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Machine Learning in Anti-Money Laundering. Can Advanced Algorithms Be a Silver Bullet for Banks?

One of the major European banks has recently admitted that it has failed to spot money laundering in its books for years. As a result, the bank has agreed to pay $900 million in a settlement with prosecutors. While it was a man (the CFO) who stepped down for this negligence, would a machine (Machine Learning) be a better guardian to prevent such situations in the future?

I’ve been working with Machine Learning for a couple of years now. Moreover, I’ve had hands-on experience with the anti-money laundering processes in one of the biggest banks in the world. I’m a huge fan and enthusiast of opportunities enabled by Machine Learning in banking or any other industries.

So, would a machine be a better guardian? Knowing my experience, it would be safe to assume the answer is “yes”. But to be honest, the reality is more complicated.

The scale of banking operations

To get a sense of the challenge, let’s start with some numbers. The exact scale of money laundering, by its nature, is hard to estimate - in 1998 the International Monetary Fund evaluated that the aggregate size of money laundering in the world could be somewhere between two and five per cent of the world’s gross domestic product (GDP).

By the way, the world’s GDP is measured in trillions of dollars. Preventing at least part of these fraudulent transactions is a big deal - both from the macroeconomic and the local financial systems’ point of view.


Finding suspicious transactions in the modern banking systems is not an easy task.

Banks are obliged by law to follow strict procedures concerning anti-money laundering compliance. But this is not as easy as it may seem when we realize how many operations banks have to deal with - as per World Payment Report 2017, the estimated number of non-cash transactions in 2017 exceeded 0.5 trillion. Finding suspicious transactions may be easily compared to finding a needle in a haystack. But what if we could apply some modern Machine Learning methods to finding that needle? In the end, they are trained to look for patterns which the human mind cannot embrace and compute.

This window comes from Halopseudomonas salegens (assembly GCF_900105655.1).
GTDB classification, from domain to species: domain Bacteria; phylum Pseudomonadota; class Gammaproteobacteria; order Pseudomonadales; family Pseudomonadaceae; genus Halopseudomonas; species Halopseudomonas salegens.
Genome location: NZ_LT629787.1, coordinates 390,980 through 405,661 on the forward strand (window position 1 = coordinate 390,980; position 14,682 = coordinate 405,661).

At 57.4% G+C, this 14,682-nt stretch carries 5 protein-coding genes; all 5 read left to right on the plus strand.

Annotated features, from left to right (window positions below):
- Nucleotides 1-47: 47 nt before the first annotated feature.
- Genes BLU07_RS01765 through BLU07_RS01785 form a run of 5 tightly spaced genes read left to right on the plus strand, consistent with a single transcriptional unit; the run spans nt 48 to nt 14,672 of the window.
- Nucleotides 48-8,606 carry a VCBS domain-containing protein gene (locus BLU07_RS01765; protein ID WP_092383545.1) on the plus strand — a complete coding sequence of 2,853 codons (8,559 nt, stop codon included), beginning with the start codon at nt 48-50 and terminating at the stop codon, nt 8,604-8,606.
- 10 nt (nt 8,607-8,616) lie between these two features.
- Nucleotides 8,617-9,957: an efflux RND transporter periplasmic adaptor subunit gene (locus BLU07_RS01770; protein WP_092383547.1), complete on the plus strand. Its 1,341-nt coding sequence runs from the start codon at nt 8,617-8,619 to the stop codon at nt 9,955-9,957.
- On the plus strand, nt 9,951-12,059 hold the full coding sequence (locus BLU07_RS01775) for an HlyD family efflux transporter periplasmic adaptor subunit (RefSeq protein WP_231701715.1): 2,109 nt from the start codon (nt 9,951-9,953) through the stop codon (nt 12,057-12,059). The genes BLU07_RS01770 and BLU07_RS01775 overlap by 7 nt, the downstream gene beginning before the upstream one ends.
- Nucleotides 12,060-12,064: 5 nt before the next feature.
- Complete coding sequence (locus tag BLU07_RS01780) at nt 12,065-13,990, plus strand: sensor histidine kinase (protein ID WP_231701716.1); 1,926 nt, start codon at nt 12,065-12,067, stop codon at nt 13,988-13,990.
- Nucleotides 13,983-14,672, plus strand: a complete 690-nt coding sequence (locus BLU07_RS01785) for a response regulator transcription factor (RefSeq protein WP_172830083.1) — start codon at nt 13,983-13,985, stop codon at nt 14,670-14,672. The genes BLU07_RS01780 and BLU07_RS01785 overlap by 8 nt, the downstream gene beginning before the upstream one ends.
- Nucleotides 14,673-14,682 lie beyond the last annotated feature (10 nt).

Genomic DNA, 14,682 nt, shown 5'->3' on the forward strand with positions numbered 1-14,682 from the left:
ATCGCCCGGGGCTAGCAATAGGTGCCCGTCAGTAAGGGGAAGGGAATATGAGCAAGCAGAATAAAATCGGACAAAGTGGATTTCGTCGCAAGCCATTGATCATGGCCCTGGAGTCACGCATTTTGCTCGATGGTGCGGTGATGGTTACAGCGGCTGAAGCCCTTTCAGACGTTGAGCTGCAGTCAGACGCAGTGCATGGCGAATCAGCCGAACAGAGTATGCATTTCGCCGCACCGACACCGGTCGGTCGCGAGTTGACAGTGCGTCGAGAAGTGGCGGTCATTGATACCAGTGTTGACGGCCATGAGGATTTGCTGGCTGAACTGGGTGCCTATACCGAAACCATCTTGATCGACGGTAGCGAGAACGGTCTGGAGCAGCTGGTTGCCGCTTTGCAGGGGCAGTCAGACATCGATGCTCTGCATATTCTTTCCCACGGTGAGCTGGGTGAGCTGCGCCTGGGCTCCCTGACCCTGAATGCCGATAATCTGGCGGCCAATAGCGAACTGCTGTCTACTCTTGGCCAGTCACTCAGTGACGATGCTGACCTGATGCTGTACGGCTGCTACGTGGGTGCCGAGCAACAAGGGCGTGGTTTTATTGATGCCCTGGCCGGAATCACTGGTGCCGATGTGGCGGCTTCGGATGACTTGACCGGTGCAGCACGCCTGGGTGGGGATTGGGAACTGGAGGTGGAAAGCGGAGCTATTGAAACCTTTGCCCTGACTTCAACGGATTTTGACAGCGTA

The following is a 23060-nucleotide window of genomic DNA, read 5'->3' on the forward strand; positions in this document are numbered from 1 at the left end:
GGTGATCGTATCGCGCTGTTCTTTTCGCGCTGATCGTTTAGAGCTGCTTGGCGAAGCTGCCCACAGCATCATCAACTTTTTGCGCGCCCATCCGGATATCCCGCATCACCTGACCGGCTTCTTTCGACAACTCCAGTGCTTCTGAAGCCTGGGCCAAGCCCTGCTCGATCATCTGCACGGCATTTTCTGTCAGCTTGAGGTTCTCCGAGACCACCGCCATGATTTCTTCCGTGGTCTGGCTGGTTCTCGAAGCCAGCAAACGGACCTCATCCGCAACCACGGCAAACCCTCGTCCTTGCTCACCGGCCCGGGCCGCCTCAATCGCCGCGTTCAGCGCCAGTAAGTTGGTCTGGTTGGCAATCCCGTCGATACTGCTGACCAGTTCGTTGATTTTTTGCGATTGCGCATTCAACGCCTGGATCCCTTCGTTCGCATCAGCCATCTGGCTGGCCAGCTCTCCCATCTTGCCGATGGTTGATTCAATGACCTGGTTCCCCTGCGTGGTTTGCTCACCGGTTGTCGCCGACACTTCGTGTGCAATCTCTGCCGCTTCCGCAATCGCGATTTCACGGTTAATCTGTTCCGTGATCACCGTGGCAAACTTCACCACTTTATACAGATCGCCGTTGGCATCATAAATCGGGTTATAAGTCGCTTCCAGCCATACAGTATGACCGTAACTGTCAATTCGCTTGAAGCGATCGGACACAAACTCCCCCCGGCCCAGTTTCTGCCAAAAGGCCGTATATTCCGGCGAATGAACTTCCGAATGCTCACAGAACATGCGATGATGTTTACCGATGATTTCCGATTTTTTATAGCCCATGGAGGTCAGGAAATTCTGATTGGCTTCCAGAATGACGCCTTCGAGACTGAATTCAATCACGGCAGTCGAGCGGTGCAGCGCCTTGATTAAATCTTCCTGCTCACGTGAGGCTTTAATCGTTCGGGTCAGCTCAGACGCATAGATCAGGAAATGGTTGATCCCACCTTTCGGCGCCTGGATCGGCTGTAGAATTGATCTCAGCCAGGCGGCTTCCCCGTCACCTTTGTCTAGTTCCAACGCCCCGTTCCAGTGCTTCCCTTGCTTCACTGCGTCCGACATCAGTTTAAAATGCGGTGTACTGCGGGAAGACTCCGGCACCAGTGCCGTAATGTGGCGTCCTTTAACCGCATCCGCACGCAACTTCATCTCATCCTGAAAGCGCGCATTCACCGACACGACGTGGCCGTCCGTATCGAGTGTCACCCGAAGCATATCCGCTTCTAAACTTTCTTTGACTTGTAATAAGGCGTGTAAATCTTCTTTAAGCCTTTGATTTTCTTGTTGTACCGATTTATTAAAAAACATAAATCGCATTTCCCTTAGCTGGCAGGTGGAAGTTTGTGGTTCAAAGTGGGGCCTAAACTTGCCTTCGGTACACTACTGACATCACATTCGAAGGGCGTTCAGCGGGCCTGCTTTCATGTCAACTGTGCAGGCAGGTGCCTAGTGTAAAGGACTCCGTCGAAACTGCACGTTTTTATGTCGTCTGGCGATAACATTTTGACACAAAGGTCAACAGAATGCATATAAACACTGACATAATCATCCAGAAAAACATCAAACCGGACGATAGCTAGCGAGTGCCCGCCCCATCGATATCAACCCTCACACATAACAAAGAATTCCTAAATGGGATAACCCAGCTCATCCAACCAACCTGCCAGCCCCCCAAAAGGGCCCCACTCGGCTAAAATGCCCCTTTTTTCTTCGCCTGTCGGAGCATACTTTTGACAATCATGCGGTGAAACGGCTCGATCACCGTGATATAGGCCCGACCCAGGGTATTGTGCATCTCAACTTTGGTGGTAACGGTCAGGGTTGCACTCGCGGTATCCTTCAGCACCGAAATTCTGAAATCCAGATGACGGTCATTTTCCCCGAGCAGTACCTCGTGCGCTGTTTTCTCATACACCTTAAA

Machine Learning against money laundering

Interestingly enough, Machine Learning solutions have one major thing in common with preventing money laundering - they both rely on data, and if you don’t provide consistent and quality data, but input trash, you can not expect to get anything but trash in return. This is why fighting big crime starts with small procedures - such as KYC (Know Your Customer).

In terms of data, there is another aspect that can often stop traditional analytical solutions from getting great results - they have problems with handling unstructured data. This is where many of the modern Machine Learning methods show their power. They are able to identify complicated patterns in loosely structured data, and today they are being incorporated in more and more domains - from language translation to (currently under development) autonomous cars.

And the demand for Machine Learning in banking is growing. For instance, Danske Bank decided to apply some new analytic techniques, including artificial intelligence, to better identify sophisticated types of fraud. The problem was nagging - according to a case study, Danske Bank was dealing with a fraud detection rate in the low forties, and up to 1,200 false positives per day.

Another field where Machine Learning techniques come in handy is credit scoring and building credit risk analyses.

However, there are two things that we have to bear in mind when thinking about incorporating advanced Machine Learning solutions to avoid failure.